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veIaMio) ot the Curbizng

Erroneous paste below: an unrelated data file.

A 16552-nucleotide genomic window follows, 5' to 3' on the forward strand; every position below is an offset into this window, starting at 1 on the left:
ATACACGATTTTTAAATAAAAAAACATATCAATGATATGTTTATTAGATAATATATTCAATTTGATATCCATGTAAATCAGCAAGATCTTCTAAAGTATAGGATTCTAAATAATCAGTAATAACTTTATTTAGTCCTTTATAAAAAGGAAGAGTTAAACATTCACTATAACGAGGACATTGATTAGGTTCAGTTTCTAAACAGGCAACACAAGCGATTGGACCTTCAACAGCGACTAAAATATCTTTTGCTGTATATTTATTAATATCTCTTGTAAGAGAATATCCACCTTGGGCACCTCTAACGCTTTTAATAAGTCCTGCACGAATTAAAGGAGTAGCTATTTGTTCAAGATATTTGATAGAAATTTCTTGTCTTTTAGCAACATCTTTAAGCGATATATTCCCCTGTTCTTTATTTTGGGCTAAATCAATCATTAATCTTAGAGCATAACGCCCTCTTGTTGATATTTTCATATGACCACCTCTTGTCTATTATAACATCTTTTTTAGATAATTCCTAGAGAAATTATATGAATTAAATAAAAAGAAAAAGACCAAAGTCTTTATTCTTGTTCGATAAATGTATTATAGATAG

~tiot. ýl 1to Aldermau Gawwrtt and q.4q~i depted b7 J1Iu Fellow w a - t I ael c SnBroadway 'grading came sap in the tye$uncil last hight on the following re ' ertrom Aldermen Morris and Thompson, SWe, the ordinance committee, to whom ' se matter of an ordinance for the grading of Broadway was referred, hereby report; Trhat unpon investigation we find that a con tiderable frontage was signed for on the original petition by those having no owner ship or authority to sign for the owners. .Ad in view of that fast and of the many withdrawals made by those who did sign, it is probable that no majority of frontage remains presented on the petition. It has been earnestly represented to us by many reputable citizens whose names appear on the original petition that they signed the came under representations that the total cost of the work was the amount stated in the petition, to-wit; $12, 800.. And in view of these facts and the many protests from our most reputable constituents we think that in or der to secure a proper expression from the owners on Broadway and intersecting streets, on which the burden of the work will be dons, that a new petition will be neoessary before dual action on the part of the council. Respeotfully submitted, Mayor Kleinsehmidt said he was sar prised at the report. He understood that the committee was only to prepare an ordi nance, and not that they were to investi gate as to the legality of the measure. The report did not cover the ground the com mittee were instructed to cover. He knew there were protests against the paving, while others have urged that the work be done. He thought the ordinance should be submitted, and then the legal points could be brought out. Alderman Morris said the committee were in a sort of dilemma, and hardly knew what to do. If the report was not proper it could be sent back, and the committee would report the ordinance with the aid of the city clerk. Alderman Thompson said the committee were convinced that it was not authorized to present an ordinance that would be ille gal on its face. Alderman Lissner moved to lay the re port on the table. The motion was lost by yeas four (Lisener, Klein, Morris 'and Webber); nays eight (Steele,Fuller, Hart wig, Reece, Witmer, HMrritly, Hanley and Thompson.) The report was adopted by yeas ninme (rteele, Hartwig, Fuller, Morris, Reece, Witmer, Harrity, Hanley and Thompson); nays three (Lissner, Klein and Webber.) Alderman Morris explained in regard to his vote that he was willing to lay the motion on the table to give those in favor of the grading an opportunity to sug gest something better. The council having refused to lay it on the table he voted to adops the report. A numerously signed petition was re ceived asking that Broadway be not graded. It said that no public good was to be ac complished, and the finances of the city were not in condition at present to justify it. Among the signers were C. W. Cannon, John T. Murphy, Thomas Crose, John W. Thompson, R. A. Harlow, Wm. Moth, W. E. Cox, S. C. Ashby, Francis Pope, John E. O'Connor, R. C. Wallace, (Samuel Word, C. K. Wells, J. P. Porter, A. J. Steele, Joseph Horsky, Jr., W. B. Raleigh, John Stedman, N. H. Webster, W. G. Bailey, C. C. Stubbs, A. M. Holter, W. A. Chessman, Bishop Brendel, Massena Bollard, W. C. Child and other well known property own ers. A motion by Alderman Lisneor to lay the petition on the table was defeated, and it was referred to the committee. Alderman Wieber later on offered a reso lution instructing the city attorney to pre pare an erdinance under which streets could be graded on the petition of the own ers of a majority of front feet, by assessing the entire cost to the property owners. It was explained that such an ordinance would rea.ire an amendment to the city charter, and nothing was done with the matter. VThe Palmer-Sears curbing contest caused some commotion. Alderman Thompson brought it up by calling attention to the decision of Judge Buck dissolving the tem porary injunction restraining the property owners from having the work done by any other than the contractor for paving Main street. City Attorney Craven stated that eo sure as the contractor had the right to pave the street, so certain could he put in the curbing. It seemed as though the prop erty owners had been allowed ample time to do the work before the contract was awarded. As he understood Judge Buck's opinion, Contractor Palmer wonld come along and root up all the curbing and put in.his own. Col. A. C. Botkin, counsel for Win. Sears, said the decision of Judge Buack held that Palmer was not the person to restrain Bears, and that the circumstances were not such as to warrant the injunction. The judge did not touch on the validity of tie contract. As a taxpayer, however, he warned the city that carrying out the con tract would lead the city into a dangerous position. Aldermen Liasner and Thompson pro tested against the street in front of their places on Upper Main street having been torn up and left in that condition. The latter denounced it as unworkmanlike and unmeehanical to tear up the street and leave it in that condition until spring. He said rumor had it that the street in front of his and Alderman Lisener's places had been torn up with the idea of compelling them to get out an injunction. The contractor bad been fooled in that, though he had done some damage to the curbing at the Penn block. iAlderman Steele said he understood that the contract called for certain work to be done before Dec. 1, and that none was to done after that. It was wrong to leave big holes in the street all winter. He wanted to know if the contract had been violated on the I art of any one. '1'. T. Palimer, a brother of thecontractor, said the specifications read that no work was to be done after Nov. 30, unlesaordered by the city :engineer. The subject was referred to the streets and alleys committee to investigate. Alderman C. B. Garrett sent his resigna tion to the council in the following letter: "Oircumstances over which I have no ontrol compel me to leave the city. It therefore becomes my duty to tender you my resignation as alderman from the Beo ond ward. With many thanks for the many courtesies extended me by the mayor and members of the council, and best wishes for the souccess of the administra tion, I remain, respectfully, "tb. B. GAinnrT." The resignation was accepted, as was the following, offered by Alderman Feller: "Resolved, That in severing our official association with the i[on. Charles Ii. Gar rett, who has presented his resignation as alderman from the Second ward on account of his removal from the city, the thanks of the council as due and are hereby ten dereud to him for his prompt attendrnce and efective co-operation in their delibera tions for the past one and a half years. lHe has performed all of the duties devolv ing upon him with that courtesy and fidol lty that entitle him to the gratitude of the people of Helepa, who, with pleasure, com rsend him to his new associates of Great ,alls as a loyal public servant and an hon orable man." M.ayor Kleinsohmidt said he wished to nall the attention of the council to an un tortnate affair which had occurced re sently. An officer had fatally shot a pris aeor who was trying to escape. It was oer halr deplorable that a man should lose and should Slark Cratm reported that all the top tt o owerm exeeat one favored the on g o an alley between ldwards stree i th aenUe the rear of the build s on Main a reet. The benefits, he thogh wouald outweith the damages in the ase of the one objector, if condem nation proceedi.sa were had. The report was adopted. The btreets and alle~s committee were instructed to look up all dangerous places in the streets and have them repaired so as to save the city from damage suits. The Mountain Home cemetery was or dered leased to Reinhold Dahlberg for another year at the same rental as he has been paying. An ordinance wasintroduced and referred granting a franchise to the Helena Distriot Telegraph company. Come early and avoid the rush for their bar gains to hiutohor & Blradlera. The grandest display of holiday go3ds will he on eairihition this week at The Bee wive The Weekly Indlepeadenat, 1 pages to Jan. 1, 1893, for $12. JOTTINGS ABOUT TOWN. There are telegrams at the Western Union Telegraph office for Frank L. Spier, Jno. W. Righter, F. Hood & Co. At a special meeting of the Bain Prohibi tion club, held the 22d day of December, 18I1, resolutions were adopted on the death of O. C. Beady. The many friends of Miss MoEvily, as well as of the Working Woman's home, will be pleased to learn that she has most kindly and generouslv consented to supply the place of Mrs. Ray on the programme for the home entertainment on Christmas night. We are requested to state that there will be no special invitation issued to the mask hall given by the athletic association Christmas eve. All respectable people who enjoy dancing are cordially invited to at tend and are promised an enjoyable time. iememter the Raynes car will leave Helena Saturday at noon. I'this affords a rare oppor tunity of securing a high class of photographic work. Go to The Bee Hive and save 25 per cent on the so-called special sales prices. lise Mary E. JChhadRu goives privat lessons in shorthand. Room ib Bailey block. bpecial rates to Dee. 15. PERSONAL. A. J. Davis came over from Butte yester day. F. N. Fletcher returned from the east yesterday. B. H. Langley hasreturned from his visit to Chicogo, Capt. Prideanx, superintendent of the Lone Pine, is at The Helena. Thoee. J. Moore, went to Neenah, Ohio. yesterday, over the Union Pacific. Mrs. A. and Miss C. Roberts went to Montreal over the Great Northern yester day. A. H. Barnes took the remains of Delia E. Barnes to Grand Rapids, Wis., yester day. Geo. R. Grover and wife were among the Chicago passengers on the Great Northern yesteaday. Col. W. F. Sanders returned from Wash ington yesterday afternoon to pass the hol idays in Helena. Captain Thomas Couch and Mr. J. A. Coram, of the Boston & Montana company, are at The Helena. Mr. and Mrs. George H. Hill have re turned from their bridal tour to New York and other eastern cities. 'Ihos. Watchman and family, of Marys ville, were among the east-bound passen gers on the Union Pacific yesterday. They go to Walsenburg, Ohio. Will Arrive To-Day. The following passengers will stop off at Helena to-day from the west bound North ern Paclflo express; J. A. Stiles, J. A. Wil cox. T. B. Merrill. A. Lambeth, A. L. Dahler and Mrs. W. S. Bell. Arrivals at The IHelena. J~ W. Young, city. . Arthur IT. Roe, H. D., Wm. .M oDlormott. Butte. Missoulo. J. i. ' ooker, city. J. 1. in, Livingston. Ike ilaner, Neo York. .). D. 'uohy anu wife, H. P. Vyman, Crow St. Paul Agency. It. S. Ilack, Chicago.' Harry E.htolliston, Chi- J. W. Stanton, treat rogs. Falls. sam 'renary.tBismark. Jfenry Pudeaul.,Deweys. L, C. l'yhrie. Dillon. E. ci. Perkins, Now T. Llmer Batten, New York.. York J. A. Coram, Lowell J. W. Flynn, NewY'k. ibias. A. .1. Lavai. itutr. J. H. Hcllwaine, St. E. Burbridge. Spokanu. Louis. Wm. A. Schwartzkoff, New York. Arrivals at the Grand Central. D. W. King. Tacoma. E. Hfrshorn, .an Fran Geo K. ltee:l. Conle ci'co. John C Wilson, Paw- A. . Porter. Kalispell. tucket. R. 1. 1H. G. Ward, Deer B. L. ( ooke, Butte. Lodge. J. B. Oliver. lotto. Frank Murray, Marys Wm. Bunnell, city. ville. Walter Sanforl., city. Thos. Star, Wickes. E. H. Pean W icke.,. Port Ford, city. P. H. I.nddy. Jeff rson. Win. Murray, Empire. E. K. HBaiey, tozeman. Virgil Patterson, He W. C. MeAlti-trr,ltutte. dereburg. John Murray, Hedford. Thos. Conch. Butte. J. J. Bronhll. tlt. J. 'I'. Arnelie. Boise Matt ltance Bolo ('ity. City. W. M. Johnuon, East A. Owens, Seattle. Helena. C. b . V, oodworth, Mis P. A. 1lartin.('olombia soula. Falls. J. A. Caughren, Colum 'H. IRelly, Columbhia bia lalls. Falls. H. 11. \Wade, Colombia W. I. Watson, Seattle. ,ails. Gieo. oymer, ieyiur Chas. Itossfeld, Toa l'ark. ton. M. 11. Parker, Bonlder. E. L Ford, city. 1'. A. (uver, Jetlercon. Joe I. Smith, East iR. A. Abercrombie. E. Helena. THelena. W. A. Iiogers, Living T. J. Wool. rity. dton. J. M. MclDougael, Phil- Court Sheriff. Canyon ipeniirg. erry. MrE. Whete'one, Jeffer- Joltrr nreman, Living Fon. ston. J. T. Williams, Butte. Jno A. KeatingPlacer. Janme; Madden, city. Mrs. M. Fitzpatrick, ll. blranouck, (tnrc'de. city. Angus tlrown, Livingston. Tire New Merchants. Oporatod by the Merohants Hotel company now begs to announce that it is open for the reception of guests. Board $8 for twenty-one meal tickets; $7 for twenty-one continuous meals; fifty cents for each meal; rooms $1.25 per day, (parlor floor), $1 per day, (third Ptoor), seventy-five cents per day, (fourtth floor). IRooms at less rates by the week or lnouth. iPatrous are a. liherty to board in the hotel and room elsewhere, or room in the house and take mouls out side. All modern improvements, steam heat, electric light, return electric call bell eye tem and eunshine in every guest chamber. Brussels and velvet carpets need exclu sively throughout the hotel: elegant bar and billiard room, cigar stand, palatial barber shop, and office and aining room on first floor. The dining department is operated sepa rately, by the Nagle sisters. Fresh Oysters. The celebrated Diamond brand of fresh oysters, at 45. 50 and 55 cents per can. "Solid meats." LINDSAY & Co., Edwards street. Parsley. Boston Fish Market. 13 N. Warren street. Telephone 57. Concord and Catawba Grapes. We have a few of the above for the holet day trade. They are fine, LINDSAn & Co., Edwards street. The Caltfornta Wine House handles the best ansd purest wines direct from the growers. 1To apology for raeip iug this Ibitf. A. o expressmaa, the aaggeetionu noted by the New York Times corrsepoundet wereT gien t careful reading. Thbey are all very good, but not likely to be accepted, or adopted i by express corporations.. Withour per mission I will give as briefly and modestly as possible, a train guard sytem that was used on the line of the Atohota, Toreka l Santa Fe railroad in Kansas, Colorado and New Mexioo. by the Adams Explres com pany, who were the pioneers on that line of road until connection was made at Deming. New Mexico with the Southern Paoifle. Capt. James Thatoher was at the time I refer to special agent of the Adams Ex press company. As his superintendent of railroad guards, I was in a posi tion to become fully acquainted with his excellent train guard system. When a "red way bill run,' of sumoient value to warrant a "guard call" went east or west, I was advised by wire cipher, giv ing train number, express car number, and date of leaving Kansas City, or Denver, with instructions to guard the train be tween sueh and such points. The guards were all carefully selected, guarantee men, sober, level headed, cool and deliberate, and paid good salarles, Each guard was armed with a No. 10 Parker breech-loading double barrelled shot gun, with a short barrell, so when slang in a scabbard the gun could be carried out of sight under the left arm. Each man carried fifty rounds of buckshot amunition, with the buckshot in each shell-also two Colts' forty-five calibre long barelled six shooters.. My division carried six guards. If my wire called for . "full service." I turned out. "Full service" meant two picked, top men riding on the head end of theengine, seated directly under the head light and backs to boiler head. All guards wore dark clothing and hats. One man was stationed on the front end of the mail car behind the tender. The other three guards rode in the smoker or immigrant car it on the train. The positions of the head-end guards were such that when a station or water tank was approached, the engine head light gave the guards seated below in the dark a good, if not comfortable and safe opportunity of sizing up the surroundings. If a "crack" was made sixdouble barreled shot guns were turned loose. In express train rob bing, as in many other propositions, the man that gets the drop or first shot, usually takes the pot. Capt. Thatcher's eye tem was to surprise the surprisers. As there was only one successful express train "crack" made on his division during his I term of service, and that on a train without guard, it would indicate that his guard ser vice had some merit. To get the proper action, express guards must not be locked up in an ironclad car, Two level headed men behind a brace of buckshot sifters with plenty of feed, a little nerve and some dodging can make it so interesting for the average train "oracks" on the outside of the express car that they will have little time or inclination to ask the locked-up messenger if his way bills check bullion, or buttons. DAVE H. MONTGOMERY. Helena, Dec. 21, 1891. Christmas comes but once a yesr and The Bee Hive takes up the intervening time to place their l orders so as to meet the wants of all. The Weekly Independent, la pages, to Jan, 1. 1893, for $2. I Sam'l K. Davis' Special. INVESTMENT STOCKS. 1,500 Cumberland-great snap if taken at at once. 250 Glengary, $1.25. 700-800 Helena and Victor. $2.25-one of the beat stocks offered, 1,500 Iron Mountain, 850. This stock has the call now. 1,000 Poorman, $1.07)(. 1,000 bli-Metalic Extension, 45c. 1,000 Bannister (regular dividend payer). The only lot ever offered. There is not a stock in this lot that is not safe to buy for investment, or that will not pay big interest in 18912. Rooms 26 and 27, Bailey Block. Santa Claus' Headquarters. See our sign and make no misae. lutocher & dradley. Go to The Beo Hive for Christmas cards. Notice. Every lady knows that the last part of December is the worst time of the year, be cause they have to study up and down to find a Xmas present to their husband or "best fellow" which he will appreciate. Now, take Swend Carlson's advice and get one of his genuine meerechaum or briar pipes, a box of cigars, a tobacco purse, etc. Nothing will make him feel more happy. The largest variety of smokers' articles west of Chicago. 38 and 132 Main street. The Bee Hive solicite the trade of Sunday school and other committees, and are prepared to fill any and all kinds of orders to suit the amount of funds to be expended. A literal dis count allowed on all such orders. Do You Want a Furnished House? An opportunity is offered to parties de siring an elegantly furnished house for the winter. All the modern improvements and located in the best portion of the city. Will not rent to parties having small chil dren. Rent reasonable. Address box AL, this city. Radishes. Boston Fish Market. 13 N. Warren street. Telephone 57. Electricity Applied to Relieve Pain. Amalgam and silver fillings, $1 and up. Gold fillings, $3 and up. A full set of teeth, upper or lower, $10, Extraction of teeth with electricity, 50 cents. Dais. SBu.rant & EssBI, dentists, Sixth av enue and Main. Tempting. Bananas, pineapples, strawberries, to matoes, canliflower, lettuce, etc., at LINDRAY & Co.'s, Edwards street. The Weekly Independent, 12 pages, to Jan. 1, 1893, for $2. Why Is Rocky Fork Coal JBecoming So Popular and giving such great satisfaction? Because hey ase down 1,100 feet and it is very com pact. All orders filled promptly by GLUIlaist'r Ba.fas. '& D3seu Dolls of all kinds ran now ibe .rn at 'IThe lion Ilivo,. Itid Io:ly dolls, bisue anud dorlls, rchins lill, dolls. rubber doull, china doll,, rag ilolle. dr i se!d andl ,indrrrlrerl drlls, is fact e.eury kind of drll, iii all sizes anl at price, to suit. Try Rlocky lork L.umnp Coal in your furnaces and hard coal burners. It's fine. Only $6.25 per ton. i- IIHItsisT Baos. & EDGAR. Game. Wild turkeys, quail, opossum, fox squir rels, grey sqcluirrele, etc., at LIrtivns & Co.'s, Edwards street. To thllse clnusl,,rll i flifnled to get walled on tihS pant few slays vle beg yoiur kind IIlullClgseiC and trllst l at hlercafler we may Ibe able Ito takle care, all col ers. Respectfully, U. It. Nievenson, assignee. Lettuce. Boston Fish Market. 13 N. Warren street. Telephone 57. I)r. T. II. P'leasants. Practice limited to diseases of the eye, ear, throat and nose. Office, Granite block, Main street. Parties Having Large Blocks to heat will be to their advantage to call and get our prices. Oi,.cnurtsT Iunos. & EnDlin. More cases oe nick hlaldaclhe. biliouinesr.,contli paitiocini he cutesir in ies., tini, with less nmerli clan and for lse monrey, by ur~y g Carter's Little Liver Filla, than by any itlher means. 4 A spatial coin a 8a$ ip.stp ,'e a ball in ,ho o ,oe a t nab do to avate eve of ro then and n ad ticket agents. The hoteals of ei have ofagreed te o make a special com, M* a comerisgngeF. P. tira Stolook after the.mattIe of , railroad and s hotelrats oforhe delegaes, Ard to . Sba een woeo ic h to hol d tih bldeths on-i vention . it bl Nomirably adapted for the purpose. .7 stock Is ttrnaqttg crowds dnatly. It wall pay you to l rap atheir offerings. ight new ade legant o11 a ,vi thm lv tens of d e to s eset " rormate sgneaty rteir sres. ti.J. countwrleord 1 Southe tickt ant The We have mo eleo hand to loan on Im state with wat for irrigating, Lowest rates, Time at b terms to suit. Write, de ribin your e. rty Five per cent in terest paid oS _.vrzlgs deposits. The se H.gel s sa ompete linell of to nd ln ay toos at traetie to suit all. hy, gawil ay you to sell sy in their house en er ight ew nt tage Linant open Thers ofe of tl aily stage line to Rimini is now at Payne~ hotel, Park avenue. To accommodate aengr the stae will call each morning at 7:30 at Turners grocery store, foot of Broadway. 7 C. E. Axnm, Prop. Bo havetool chnte in al sizes,to loand ron i prk and sa, maic lantoperns, throps, nhonts, mthar sbta te pin ame oard irrigatinge, Lwcard es, paint boxes, boos.' tem entoine.., mechanical soy, etci , in yreat variety at e per ente ie. HELENA IN BRIEF. Jackson's music store, Bailey blockThey Ladies' and children's hose at less than cost at the I. X. L. Bazaar. For barain as in Christmat may bpresents call at the I. X. L. Bazaar, one door south of Painter Drug Co. Bishop &o Averill have the only dental Clothing, dry n oods, ladies' and chil dren's cloaks, jackets and capes at less than cost at the . XL. Bazaar, No. 18. foot of Broadway. Ladies' and gents' woolen and cotton un derwear in all colors at less than cost at the I. X. L. Bazaar, No. 18, foot of Broadway,p. next door to Paynter Drug Co. Excelsior Lodge No. 5, I. O. O. F. Meet every Wednesday.kbo cordially invited to attend. , nor, mar bles, tn pin games board games, card N.games. DeLycvn P. D reat varier at he'ry.ee Positively the Last 9 Days TO CLOSE ASSIGNMENT. EVERY CITIZEN IN HELENA KNOWS THAT THE Drew Boot and Shoe Stock IS STANDARD; NOT SLOP SHOP AUCTION STUFF. " 40 Per Cent. Reduction in Prices Since Dec. 1 At Cost I At Cost I Am overstocked and will sell Men's Suits and Overcoats at Cost until Feb. 1. Reductions on Underwear. J. . STTUBBS, COlothier of Sixth Ward 1429 HELENA AVENUE, HELENA, MONT. Cut Prices on Furs --AT-- BABG0GW'S CO-A.TS, JA.CKETS, CAPES, MTIF'S, AT CUT PRICES ---AT LINDSAY & CO. Wholesale and Retail Fruits and Produce. Specialties: Butter, Jggg, Fruits, Vegetables is.l i'Foultry, Oyteore. I20 and 22 wards ;treet. Helena. Montana. 'ý 4 "R r x' *: r 6REAT &LUI TER&AL1 REAT SEAUTE SALE d Amazing Reduotion in C LOAKS Never before have such bargains ' been offered in Helena; never be fore have we had such a crowded Cloak Department, or so many sur prised and pleased customers as dur, g'the past week. Notwith standing that we have greatly I reduced our surplus stock of Cloaks, we have still a full assortment and for this week will offer the same surprising valves. Note the prices: Jackets, Capes and Newmarkets. $5.00 Reduced to $2.90 6.50 3" " .45 7.50 . " " 4.05 9.00 " " 5.35 10.00 " " 5.75 12.50 " " 7.90 15.00 " " 10.00 18.00 " . " 12.45 18.00 13.50 20.00 " 15.00 25.00 " " 16.50 28.00 . " " 18.25 35.00 " " 27.50 Fine Seal Plush Coats, 40 Inch Plush Coats From $25.00 to $16.98 42 Inch Plush Coats From $35.00 to $23.50 45 Inch Plush Coats From $40.00 to $27.70 50 Inch Plush Cdats From $50.00 to $36.70 Elegant Seal Plush Newmarkets From $60.00 to $45.00 Special inducements offered in our Fur Departmeint on Alaska seal Garments, Seal Sets and all Fur Goods. Sands Bros. Grand Clearing Sale of MILLINERY. For the next Thirty Days I will sell at Cost all Trimmed and Untrimmed Goods, Beaver and Felt Hats, and an elegant Line of Fanoy Feathers. Now is your time for bargains, as these goods must go to make room for new stook. MRS. F. KEMPSEY, No. 12 Warren Street. Helena., Deo. 12. 1891. We are making a Specialty OF CUTTING MONTANA SAPPHIRESI D. DESOLA, MENDES & CO. Cutters of Diamonds and Precious Stonee, L51 and 53 Maiden Lane, New York. NOTICE TO CREDITORS-IN THE DIS trict court of the First judicial distriot of h e Btate of Montana in and for the County of Lewis and Clarke. In the matter of the estate of William New combe (tardner dsre.ed. * \otice is hereby given by the undersi.ned, ad Adimenstrator of the estate of William Newoombe Gardner. deceased, to the creditors of and all persons having claims asaines the said deceased, to exhibit them, with the necessary vouchers within ten months after the first publioation of this notice, to the said administrator, at the law stile of Masoena liullard. room No. 8, Gold pluok, in the city of Hlelen. county of Lewis and Clarke, state oa Montana. the same being the place foLr the traneaction of the beiasnese of said estate in said county of Lewi snd CleLO. HENRY J. GIARDNEIR, Administrator of the estate of William New comte t.1rdnes. deceased. tated December t, 1881. NOTICE TO (CEDITORS-IN THE DIS. trict court of the First Judicial district of the state of Montana, in end for Lewis. ant Clerks county. n the meator of the estte of Patrick A. Sea hett, deceased, Notes is heleby given by the understgnd, ad. mialetratrix of tls.e state of Patrlik A. Sennott. deceased, ti tIhe creditors of and all pesons hav ins claima agalnn ti e said deeas.ed, tb exhibit them, with tie ne:eaeary youuohr, within four months after the first publicatic n of this notioce. to the sald edminitratritdx. at room 8i. in tle court hlouse of Lewis and Clarke ountir, In the city of Helena. Montana, the sme be the plae. for the trnasetion of the bucinues of said estate in the countyo t f eies and Clarke. ANNII. DILLON, Admin!stratrax of the estate e1 iatrick A. Sen nott, de.esed. Dated iJc. 4 1831. Prices Slaughtered in Dress Goods, j Colored Cashmeres Reduced from 400 to 250 s 50 Inch Dark Plaids Reduced from 65o to 400 French Plaids, Stripes, Fanoies, SOCheviote and Mixtures Reduoed from 850 to 5230 All Wool French Serges Reduced from 85o to 573o Fine French Henriettan Reduced from $1.00 to 750 a yard BLACK GOODS. Black Silk Warp Henriettas Reduced from $1.50 to $1.10 Black Silk Warp: Henriettas Reduced from $1.75 to $1.25 Black Silk Warp Henriettas Reduced from $2.00 to $1.50 Black Silk Warp Henriettas ' Reduced from $2.50 to $1.90 DRESS PATTERNS. Our magnificent assortment of Rich Novelty Dress Patterns in London, Paris and American designs at One Quarter Off " From Regular Prices Holiday Display Now Open SANDS BROS. THE MINER'S FAVORITE. HERCULES POWDER. We will not be undersold. KLEINSGHJvIIDJ & BRO., J-elena, tgerns. H. B. P7 LMBR, --BELENA, *ONTANA, DEALER IN- INVESTMENT SECURITIES- i MONEY TO LOAN On Improved Property and Ranobhes. Will purchase County, School and Municipal Bonds and Warrants, Commeroial Paper and Mortgage Notes. .o, 10 Edwards Streel. eMsrhaats National Bank Bulldlnr. Correaimndence Solielted. Wirindsor ]ECouse. 111 , 418, 415 AND 417, LOWER MAIN STREET, HELENA European and American plan. Excellent board and good accommodations. Pleasant rooms and steam heat. Modern conveniences. RATES: $1.25 TO $2 PER DAY. A. P. GINCHEREAU. Pororia.aL UIRANID ON CAFE Grandon Block, Corner Sixth Avenue and Warren. Is Generally Renovated and Under New Management. TERMS= $6 Per Week. Tickets, 21 Meals, $7. Single Mealt, 60 Cents MRS. M. G. WARMKESSEL, Proprietress. RICHMOND CREAMERY BUTTER We desire to inform the public that our butter is sold in Helena only through THE A. R. GATES GROCERY CO. Who have arranged with us to take the entire product of our creamery. Also that our goods are not branded except ing the two-pound bricks, which bear the name of Rich mond. Consumers of this butter will find it equal to any creamery product of any market. ::THE RICHMOND CREAMERY COMPANY:: You Must Rely on the Brand WHEN BUYING FLOUR. There is no other way to be sure of getting the best. There are many imitations of Minnesota Flour for sale. You can obtain the genuine article by ordering your grocer to send you WASHBURN-CROSBY CO.'S "BEST" FLOUR, Made in the Washburn Mills, Minneapolis, the largest and most perfectly equipped flour mills in the world. Fur Sale by M. Beinig and The A, RA Gates Grocery Co. Extraordinary Values IN SILKS. Colored Surah Silks Reduced from 500 to 850 a yerd Colorel China Silks Reuoced from 85o to 60o a yard Canton Bilks in Evening Shades Reduced from $1.25 to 80o a yard Black Satin Rhadame Reduced from $1.00 to 79 Black' Satin Rhadame Reduced from $1.25 to 90 Black Satin Rhadame Reduced from $1.50 to $1.10 Black Gros Grain Silk Reduced from $100 to 69o Black Gros Grain Silk Reduced from $1.25 to 800' Black Faille Franoaise Rleduced from $1.25 to 956 Black Faille Francaise Reduced from $1.50 to $1.05 Black Faille Francaise Reduced from $1.75 to $1.40 Faille Francaise Dress Patterns in Street ýhaýes, twenty yard lengths Reduced to $1.00 a yard Faille Francaise Dress Patterns in Evening Shades and Brocaded Combinations At about Half Price A Critical Examination and Comparison Coor dially Invited. Sands Bros.